Thursday, February 16, 2012
Believers in central planning should take a look at Washington's Metro rail transit system. While they will find many things to like, they will also see examples of how central planners -- and especially rail transit planners -- can get things disastrously and expensively wrong.
Things to like include aesthetics. Metro stations and cars are attractively designed and reasonably spacious. Metro attracts more riders than any other American rail transit system except, of course, New York's.
It has stimulated local planners and developers to create vibrant downtown-like clusters of stores, restaurants and apartment buildings along the Orange Line in Arlington, Va., and around the Bethesda, Md., station on the Red Line.
But then there are the bad things, which my colleagues at The Washington Examiner have documented at great length.
The escalators at the south side of the DuPont Circle station are being repaired and out of commission for -- get this -- nine months. This is Metro's fifth busiest station.
Other escalators are often on the fritz. Metro's designers didn't put canopies over all of the escalators but left them out in the open. It turns out that it rains and even snows sometimes in Washington and that water corrodes the metal escalator.
Who'd 'a' thunk it? Well, actually the designers knew all about the Art Noveau canopies that covered the stairwells of the Paris Metro, but they didn't have the funds to match what the French were able to manage at the turn of the 20th century.
Deferred maintenance and failure to replace outmoded cars have taken a heavy toll. This isn't the designers' fault, but this sort of thing happens frequently in public-sector agencies (and sometimes in private-sector companies, as well).
Metro has found the money to meet union demands, but too often it hasn't found funds to keep the system up to date.
In the wake of increased delays, and after a collision of two trains resulted in nine deaths in June 2009, ridership has fallen. In response, Metro has raised fares. Higher prices for worse service: not a winning combination.
Metro's more fundamental and interesting flaw is apparent when you look at its attractive route map. (Metro, like mass transit systems going back to the London Tube in the 1930s, is good at graphics.)
What you see is a bunch of differently colored lines converging in downtown Washington, near government and private-sector office buildings.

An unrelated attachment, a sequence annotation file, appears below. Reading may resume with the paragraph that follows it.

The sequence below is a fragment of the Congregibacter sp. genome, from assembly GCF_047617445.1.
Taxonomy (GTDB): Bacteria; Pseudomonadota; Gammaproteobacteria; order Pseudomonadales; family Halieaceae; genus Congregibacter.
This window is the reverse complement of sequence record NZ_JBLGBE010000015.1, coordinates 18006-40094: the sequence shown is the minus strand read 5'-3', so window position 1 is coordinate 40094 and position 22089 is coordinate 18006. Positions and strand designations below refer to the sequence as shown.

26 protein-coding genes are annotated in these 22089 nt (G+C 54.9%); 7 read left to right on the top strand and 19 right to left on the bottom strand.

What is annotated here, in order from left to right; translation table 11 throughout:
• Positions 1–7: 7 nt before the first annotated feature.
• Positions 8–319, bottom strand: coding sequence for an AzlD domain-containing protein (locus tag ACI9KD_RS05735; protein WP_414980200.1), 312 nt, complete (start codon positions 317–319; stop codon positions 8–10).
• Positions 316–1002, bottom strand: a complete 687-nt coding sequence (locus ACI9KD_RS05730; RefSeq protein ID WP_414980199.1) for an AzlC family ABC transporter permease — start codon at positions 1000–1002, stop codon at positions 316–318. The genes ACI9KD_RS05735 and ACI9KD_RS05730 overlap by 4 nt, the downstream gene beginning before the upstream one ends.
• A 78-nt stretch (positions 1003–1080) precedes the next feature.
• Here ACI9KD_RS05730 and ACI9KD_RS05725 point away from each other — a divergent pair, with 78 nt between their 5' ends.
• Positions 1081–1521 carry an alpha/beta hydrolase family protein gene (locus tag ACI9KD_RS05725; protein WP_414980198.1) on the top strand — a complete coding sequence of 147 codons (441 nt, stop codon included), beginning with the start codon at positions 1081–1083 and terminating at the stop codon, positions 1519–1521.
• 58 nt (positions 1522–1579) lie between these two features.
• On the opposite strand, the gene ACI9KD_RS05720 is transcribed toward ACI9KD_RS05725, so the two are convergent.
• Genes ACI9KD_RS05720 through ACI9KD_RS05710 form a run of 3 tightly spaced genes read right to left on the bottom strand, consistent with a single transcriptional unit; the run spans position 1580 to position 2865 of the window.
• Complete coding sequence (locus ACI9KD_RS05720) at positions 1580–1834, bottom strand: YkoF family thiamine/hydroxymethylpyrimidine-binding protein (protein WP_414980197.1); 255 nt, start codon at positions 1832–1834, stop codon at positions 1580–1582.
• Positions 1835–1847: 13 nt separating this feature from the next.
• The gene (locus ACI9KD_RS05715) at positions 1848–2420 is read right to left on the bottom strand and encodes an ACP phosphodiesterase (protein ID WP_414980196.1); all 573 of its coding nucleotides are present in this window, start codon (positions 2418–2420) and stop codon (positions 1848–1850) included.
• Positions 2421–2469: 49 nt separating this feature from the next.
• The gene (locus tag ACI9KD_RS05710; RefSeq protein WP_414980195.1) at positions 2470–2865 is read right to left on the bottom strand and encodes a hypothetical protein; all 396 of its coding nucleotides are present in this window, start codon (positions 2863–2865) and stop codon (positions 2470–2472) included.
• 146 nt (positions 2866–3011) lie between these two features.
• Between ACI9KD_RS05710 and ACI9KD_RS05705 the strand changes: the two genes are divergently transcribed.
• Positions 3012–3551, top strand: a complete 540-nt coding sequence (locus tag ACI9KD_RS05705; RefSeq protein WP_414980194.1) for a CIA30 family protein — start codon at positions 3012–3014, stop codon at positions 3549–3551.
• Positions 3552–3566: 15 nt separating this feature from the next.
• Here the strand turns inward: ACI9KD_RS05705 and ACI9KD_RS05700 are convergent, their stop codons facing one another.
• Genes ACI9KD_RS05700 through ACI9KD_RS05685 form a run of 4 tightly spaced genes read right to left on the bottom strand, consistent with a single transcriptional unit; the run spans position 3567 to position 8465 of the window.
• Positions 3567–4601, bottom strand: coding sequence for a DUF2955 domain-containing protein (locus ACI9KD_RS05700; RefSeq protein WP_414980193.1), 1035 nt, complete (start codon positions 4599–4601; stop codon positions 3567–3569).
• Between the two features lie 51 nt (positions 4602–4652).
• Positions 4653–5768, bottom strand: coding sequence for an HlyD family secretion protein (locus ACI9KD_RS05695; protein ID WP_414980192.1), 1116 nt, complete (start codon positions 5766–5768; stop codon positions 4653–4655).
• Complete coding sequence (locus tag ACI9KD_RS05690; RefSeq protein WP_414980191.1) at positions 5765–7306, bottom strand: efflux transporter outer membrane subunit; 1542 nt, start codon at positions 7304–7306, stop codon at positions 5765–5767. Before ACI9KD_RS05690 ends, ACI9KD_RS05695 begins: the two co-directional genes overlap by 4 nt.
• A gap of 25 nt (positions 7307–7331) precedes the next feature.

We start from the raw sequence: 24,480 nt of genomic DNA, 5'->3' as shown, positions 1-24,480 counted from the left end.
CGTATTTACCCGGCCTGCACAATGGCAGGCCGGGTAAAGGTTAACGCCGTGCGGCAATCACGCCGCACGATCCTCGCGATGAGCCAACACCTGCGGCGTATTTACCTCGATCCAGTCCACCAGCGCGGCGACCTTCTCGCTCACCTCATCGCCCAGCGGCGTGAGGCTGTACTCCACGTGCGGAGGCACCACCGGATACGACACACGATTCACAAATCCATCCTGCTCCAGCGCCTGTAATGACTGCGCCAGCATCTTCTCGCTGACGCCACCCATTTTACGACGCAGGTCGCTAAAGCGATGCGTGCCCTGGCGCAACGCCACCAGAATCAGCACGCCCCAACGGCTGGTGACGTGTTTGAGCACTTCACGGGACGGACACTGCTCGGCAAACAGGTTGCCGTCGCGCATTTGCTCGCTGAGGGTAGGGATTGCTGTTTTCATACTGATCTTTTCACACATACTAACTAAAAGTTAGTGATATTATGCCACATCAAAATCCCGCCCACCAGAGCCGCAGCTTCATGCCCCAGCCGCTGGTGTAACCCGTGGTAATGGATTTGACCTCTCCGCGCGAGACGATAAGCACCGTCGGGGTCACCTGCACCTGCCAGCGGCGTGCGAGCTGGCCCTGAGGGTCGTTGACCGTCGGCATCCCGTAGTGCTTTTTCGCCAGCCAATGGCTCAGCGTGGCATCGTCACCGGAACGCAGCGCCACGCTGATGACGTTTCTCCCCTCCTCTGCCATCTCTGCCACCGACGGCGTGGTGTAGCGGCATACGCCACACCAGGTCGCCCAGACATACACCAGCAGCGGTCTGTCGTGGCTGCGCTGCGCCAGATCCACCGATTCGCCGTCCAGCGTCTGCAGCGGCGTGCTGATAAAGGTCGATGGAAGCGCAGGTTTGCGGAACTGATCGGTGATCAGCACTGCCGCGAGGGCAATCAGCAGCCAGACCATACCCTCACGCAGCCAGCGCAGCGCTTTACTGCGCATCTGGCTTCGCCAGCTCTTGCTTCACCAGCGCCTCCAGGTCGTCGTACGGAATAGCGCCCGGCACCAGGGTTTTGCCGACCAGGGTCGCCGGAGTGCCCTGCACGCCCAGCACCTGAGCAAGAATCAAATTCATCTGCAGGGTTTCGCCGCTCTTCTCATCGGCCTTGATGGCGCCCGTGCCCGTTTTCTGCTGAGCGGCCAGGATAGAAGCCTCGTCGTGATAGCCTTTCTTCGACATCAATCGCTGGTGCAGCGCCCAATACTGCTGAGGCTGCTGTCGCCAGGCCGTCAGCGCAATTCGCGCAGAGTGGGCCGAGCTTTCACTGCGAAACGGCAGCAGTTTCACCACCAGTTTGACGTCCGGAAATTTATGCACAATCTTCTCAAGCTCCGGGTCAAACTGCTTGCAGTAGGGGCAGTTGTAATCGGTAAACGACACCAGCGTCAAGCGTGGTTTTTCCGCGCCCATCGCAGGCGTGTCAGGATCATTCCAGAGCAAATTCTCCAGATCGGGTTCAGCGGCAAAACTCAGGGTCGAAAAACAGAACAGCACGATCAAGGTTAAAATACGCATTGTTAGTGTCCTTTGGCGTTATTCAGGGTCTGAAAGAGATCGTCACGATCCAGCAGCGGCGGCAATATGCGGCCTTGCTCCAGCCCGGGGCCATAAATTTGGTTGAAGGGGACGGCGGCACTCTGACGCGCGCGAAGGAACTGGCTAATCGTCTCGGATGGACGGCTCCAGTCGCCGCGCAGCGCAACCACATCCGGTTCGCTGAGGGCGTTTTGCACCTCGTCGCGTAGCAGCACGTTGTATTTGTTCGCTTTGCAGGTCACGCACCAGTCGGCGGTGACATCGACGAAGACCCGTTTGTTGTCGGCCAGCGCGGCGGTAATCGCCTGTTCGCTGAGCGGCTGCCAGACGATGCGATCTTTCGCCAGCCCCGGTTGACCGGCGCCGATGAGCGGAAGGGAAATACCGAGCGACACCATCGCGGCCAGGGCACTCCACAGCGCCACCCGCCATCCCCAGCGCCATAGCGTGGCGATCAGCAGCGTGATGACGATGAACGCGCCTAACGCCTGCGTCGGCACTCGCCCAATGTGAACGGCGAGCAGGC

The assumption of Metro planners was that jobs would continue to be heavily concentrated in the historic downtown.
So there is no station serving Tysons Corner in Northern Virginia, which has become the largest office center between downtown Washington and Atlanta.
Joel Garreau, in researching his book "Edge City" on Tysons and similar clusters, asked Metro planners why they didn't put a station there.
The reply: We never thought there would be any development there. Suburbs are for houses.
But Northern Virginia lawyer named Til Hazel, who handled land acquisition cases on the Capital Beltway, figured it out. He bought big parcels in the triangle between the Beltway, Leesburg Pike and Chain Bridge Road, and made millions developing Tysons.
Now Metro is trying to extend the Orange Line to Tysons and beyond to Dulles Airport. This would have been much cheaper when the system was planned in the early 1970s and much of the land in between was vacant.
Now the costs are astronomical and construction deadlines seem far distant. But, hey, other systems are worse. New York opened its first subway line in 1906, but you still can't take a subway to LaGuardia or Kennedy airports.
Central planners have trouble envisioning the future and, at least in the case of rail transit planners, have a bias toward recreating the past.
They love the idea of channeling the masses into central destinations and have had trouble imagining that suburbs developing beyond the leafy residential enclaves of the 1950s. They have been slow to see that airports would be a major destination.
But as Joel Kotkin has pointed out, the centralization of business and shopping in downtowns was predominant only for a moment in time, between the onset of rail transit till the arrival of the automobile.
Systems like the Metro have failed to anticipate the future and, at great cost to national taxpayers, have helped the minority who prefer dense urban living. But with higher fares and lower reliability. Metro looks nice, but it's not much of a bargain.
Michael Barone, senior political analyst for The Washington Examiner (www.washingtonexaminer.com), is a resident fellow at the American Enterprise Institute, a Fox News Channel contributor and a co-author of The Almanac of American Politics.
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